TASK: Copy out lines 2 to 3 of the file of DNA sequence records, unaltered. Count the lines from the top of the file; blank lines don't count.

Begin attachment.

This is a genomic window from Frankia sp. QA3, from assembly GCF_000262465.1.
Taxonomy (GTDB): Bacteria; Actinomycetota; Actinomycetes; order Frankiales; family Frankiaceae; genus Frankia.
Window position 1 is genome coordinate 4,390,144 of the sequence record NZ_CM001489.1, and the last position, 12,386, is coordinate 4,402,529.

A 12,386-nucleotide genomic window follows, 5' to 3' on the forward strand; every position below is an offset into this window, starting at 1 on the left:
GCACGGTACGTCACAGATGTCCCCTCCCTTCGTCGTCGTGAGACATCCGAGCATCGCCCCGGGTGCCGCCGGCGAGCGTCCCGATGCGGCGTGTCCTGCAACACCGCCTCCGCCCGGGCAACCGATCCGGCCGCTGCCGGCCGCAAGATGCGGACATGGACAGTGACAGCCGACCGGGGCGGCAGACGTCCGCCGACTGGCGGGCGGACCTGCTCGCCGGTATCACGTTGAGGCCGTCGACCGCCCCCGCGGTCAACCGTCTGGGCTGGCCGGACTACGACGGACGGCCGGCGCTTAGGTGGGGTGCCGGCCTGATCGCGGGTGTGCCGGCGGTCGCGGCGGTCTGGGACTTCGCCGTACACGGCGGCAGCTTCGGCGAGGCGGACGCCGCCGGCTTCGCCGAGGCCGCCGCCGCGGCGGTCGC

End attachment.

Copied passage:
Taxonomy (GTDB): Bacteria; Actinomycetota; Actinomycetes; order Frankiales; family Frankiaceae; genus Frankia.
Window position 1 is genome coordinate 4,390,144 of the sequence record NZ_CM001489.1, and the last position, 12,386, is coordinate 4,402,529.